A vehicle warranty is a wonderful thing. They cover a host of things on a complicated machine should it break due to a manufacturing defect. It’s one of the reasons we bought our daughter a year old car before she went off to college. But not knowing exactly what is covered by a warranty can cost you. That lack of knowledge almost cost me over a $100.
A Broken Down Car
The text message from my daughter was a picture of her dashboard with the battery light on. I immediately called her and found out her car would not start. Temps had dipped into the teens that week, but a car less than two years old shouldn’t have had trouble starting. I attempted to walk her and a friend through jump starting the car, but they couldn’t seem to get the clamps on quite right. The car just wouldn’t start.
My initial thought was to call a tow truck to jump her car, but then she would have to deal with trying to figure out why the car wouldn’t start or potentially have it happen again. I drove the 40 miles to where she goes to college, and got the car started. My plan was simply to buy and install a new battery, but her car has the battery hidden under other engine parts. Instead I drove it to the dealership to have them do it.
The dealership offered to test to see if the battery was just worn down from a series of small in-town trips or if it was bad. The battery tested bad, and to my surprise they replaced it for free because the battery was covered under the 3 year 36,000 mile manufacturer’s warranty.
Is the Vehicle Under Warranty?
First, know whether a car is under warranty or not. In my case, I knew my daughter’s car was under warranty by either the manufacturer’s warranty OR the extended warranty we purchased.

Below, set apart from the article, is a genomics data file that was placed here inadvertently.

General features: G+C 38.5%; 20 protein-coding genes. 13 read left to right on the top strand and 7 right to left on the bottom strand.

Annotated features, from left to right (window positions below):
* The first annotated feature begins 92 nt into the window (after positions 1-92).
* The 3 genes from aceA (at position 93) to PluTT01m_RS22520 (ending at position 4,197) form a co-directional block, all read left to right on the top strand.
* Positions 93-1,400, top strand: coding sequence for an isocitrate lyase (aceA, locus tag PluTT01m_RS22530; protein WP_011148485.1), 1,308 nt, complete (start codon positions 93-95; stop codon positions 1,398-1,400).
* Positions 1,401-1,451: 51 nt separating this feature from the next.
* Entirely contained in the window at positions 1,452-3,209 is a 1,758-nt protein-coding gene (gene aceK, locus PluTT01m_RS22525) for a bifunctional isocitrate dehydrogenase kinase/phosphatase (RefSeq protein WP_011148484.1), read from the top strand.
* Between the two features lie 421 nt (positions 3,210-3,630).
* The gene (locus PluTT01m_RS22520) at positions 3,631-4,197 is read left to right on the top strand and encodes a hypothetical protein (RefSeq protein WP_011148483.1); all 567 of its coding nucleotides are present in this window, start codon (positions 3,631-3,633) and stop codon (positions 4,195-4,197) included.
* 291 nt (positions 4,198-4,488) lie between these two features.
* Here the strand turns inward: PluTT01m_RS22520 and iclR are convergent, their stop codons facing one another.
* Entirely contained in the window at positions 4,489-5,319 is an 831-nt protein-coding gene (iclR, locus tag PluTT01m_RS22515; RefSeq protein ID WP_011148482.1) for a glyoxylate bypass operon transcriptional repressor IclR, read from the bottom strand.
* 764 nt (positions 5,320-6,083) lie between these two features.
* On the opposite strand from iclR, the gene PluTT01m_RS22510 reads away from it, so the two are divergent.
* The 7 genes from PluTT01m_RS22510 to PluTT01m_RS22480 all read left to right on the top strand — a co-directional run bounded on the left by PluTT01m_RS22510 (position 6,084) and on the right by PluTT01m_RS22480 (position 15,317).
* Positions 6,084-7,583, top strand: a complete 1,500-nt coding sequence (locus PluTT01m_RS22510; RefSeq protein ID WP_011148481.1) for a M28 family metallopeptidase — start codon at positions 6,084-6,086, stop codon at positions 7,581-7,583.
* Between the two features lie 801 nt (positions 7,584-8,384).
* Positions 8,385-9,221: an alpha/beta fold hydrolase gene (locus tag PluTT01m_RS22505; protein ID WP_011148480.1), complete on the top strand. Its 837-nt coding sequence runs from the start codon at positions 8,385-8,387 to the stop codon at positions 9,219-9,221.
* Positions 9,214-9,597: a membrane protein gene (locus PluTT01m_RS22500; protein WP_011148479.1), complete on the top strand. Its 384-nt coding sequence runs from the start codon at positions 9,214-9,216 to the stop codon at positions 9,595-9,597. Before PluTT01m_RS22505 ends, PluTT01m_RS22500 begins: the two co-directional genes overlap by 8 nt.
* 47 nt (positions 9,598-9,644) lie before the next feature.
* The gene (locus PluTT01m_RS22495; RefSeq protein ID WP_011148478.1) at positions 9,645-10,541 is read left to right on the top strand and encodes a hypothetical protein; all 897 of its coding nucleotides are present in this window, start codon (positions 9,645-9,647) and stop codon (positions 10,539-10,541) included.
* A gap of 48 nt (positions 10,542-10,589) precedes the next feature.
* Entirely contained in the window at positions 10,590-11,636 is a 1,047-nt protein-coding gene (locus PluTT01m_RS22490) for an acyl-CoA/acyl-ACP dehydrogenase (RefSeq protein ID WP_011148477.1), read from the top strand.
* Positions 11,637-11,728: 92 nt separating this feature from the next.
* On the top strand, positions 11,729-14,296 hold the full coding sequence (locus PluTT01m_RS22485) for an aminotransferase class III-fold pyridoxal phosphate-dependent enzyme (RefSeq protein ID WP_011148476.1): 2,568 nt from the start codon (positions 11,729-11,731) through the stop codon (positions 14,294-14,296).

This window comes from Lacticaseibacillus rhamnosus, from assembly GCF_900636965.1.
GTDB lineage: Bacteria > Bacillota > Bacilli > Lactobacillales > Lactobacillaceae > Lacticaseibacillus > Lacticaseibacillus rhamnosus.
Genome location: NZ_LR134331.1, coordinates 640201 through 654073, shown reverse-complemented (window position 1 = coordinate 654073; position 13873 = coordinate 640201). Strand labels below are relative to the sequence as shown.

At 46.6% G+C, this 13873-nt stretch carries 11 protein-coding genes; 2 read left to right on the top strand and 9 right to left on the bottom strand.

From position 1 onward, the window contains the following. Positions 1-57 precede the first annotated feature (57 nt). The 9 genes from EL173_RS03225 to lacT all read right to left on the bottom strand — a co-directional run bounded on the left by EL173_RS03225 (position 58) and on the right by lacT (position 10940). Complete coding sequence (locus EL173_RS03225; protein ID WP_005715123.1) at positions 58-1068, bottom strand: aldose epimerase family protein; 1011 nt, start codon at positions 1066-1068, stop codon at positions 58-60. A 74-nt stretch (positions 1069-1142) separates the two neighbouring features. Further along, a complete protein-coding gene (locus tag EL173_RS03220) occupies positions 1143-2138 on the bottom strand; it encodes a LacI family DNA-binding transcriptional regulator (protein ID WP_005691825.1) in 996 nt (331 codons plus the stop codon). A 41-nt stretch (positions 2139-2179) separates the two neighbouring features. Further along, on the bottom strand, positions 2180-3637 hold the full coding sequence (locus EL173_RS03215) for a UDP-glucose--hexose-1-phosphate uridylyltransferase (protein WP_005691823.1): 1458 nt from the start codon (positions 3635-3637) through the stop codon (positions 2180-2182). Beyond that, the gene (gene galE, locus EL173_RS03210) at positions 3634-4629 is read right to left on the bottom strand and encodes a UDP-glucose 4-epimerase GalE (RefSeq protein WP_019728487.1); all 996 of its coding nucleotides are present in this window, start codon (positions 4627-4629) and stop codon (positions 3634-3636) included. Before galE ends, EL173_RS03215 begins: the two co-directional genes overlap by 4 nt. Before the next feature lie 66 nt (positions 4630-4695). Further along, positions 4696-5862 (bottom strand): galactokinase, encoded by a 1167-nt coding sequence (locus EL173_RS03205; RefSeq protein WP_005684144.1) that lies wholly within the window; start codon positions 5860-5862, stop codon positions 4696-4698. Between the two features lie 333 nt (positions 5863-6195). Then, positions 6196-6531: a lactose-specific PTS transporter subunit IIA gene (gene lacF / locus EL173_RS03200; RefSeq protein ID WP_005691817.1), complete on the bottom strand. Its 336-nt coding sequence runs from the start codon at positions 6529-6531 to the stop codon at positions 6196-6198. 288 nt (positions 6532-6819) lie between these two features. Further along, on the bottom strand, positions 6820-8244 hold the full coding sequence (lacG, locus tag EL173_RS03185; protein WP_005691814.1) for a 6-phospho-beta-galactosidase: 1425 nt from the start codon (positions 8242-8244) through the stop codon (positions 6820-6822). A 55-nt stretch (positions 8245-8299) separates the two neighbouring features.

Knowing what is covered, and what is not can help you decide how to proceed in the event the car breaks down. Had the manufacturer’s warranty on my daughter’s car expired the battery replacement would have been considered normal wear and tear. Installing a new battery would have cost me in excess of $100. But the battery is covered under the manufacturer’s 3 year or 36,000 mile warranty. I wasn’t aware of this, and just by the luck of having brought the vehicle to the dealership was this discovered. Have your warranty documentation, or if you have questions call the manufacturer.
Servicing the Vehicle
A vehicle warranty usually requires it to be serviced at an authorized location. Failure to do so may result in your repair not being covered. Refer to your documentation, or call the warranty provider to determine where to have your vehicle served.
I was in such a rush to help my daughter with her battery issue that I didn’t fully think through the warranty implications. It all happened to work out OK, but it could have just as easily ended up with me replacing the battery to the tune of $100 or more. When dealing with your car, know whether your car’s under warranty, what’s covered, and how you’re expected to service your vehicle. Otherwise, you may end up paying for something you shouldn’t have to.
How about you, EOD Nation, do you have an automobile warranty story to share?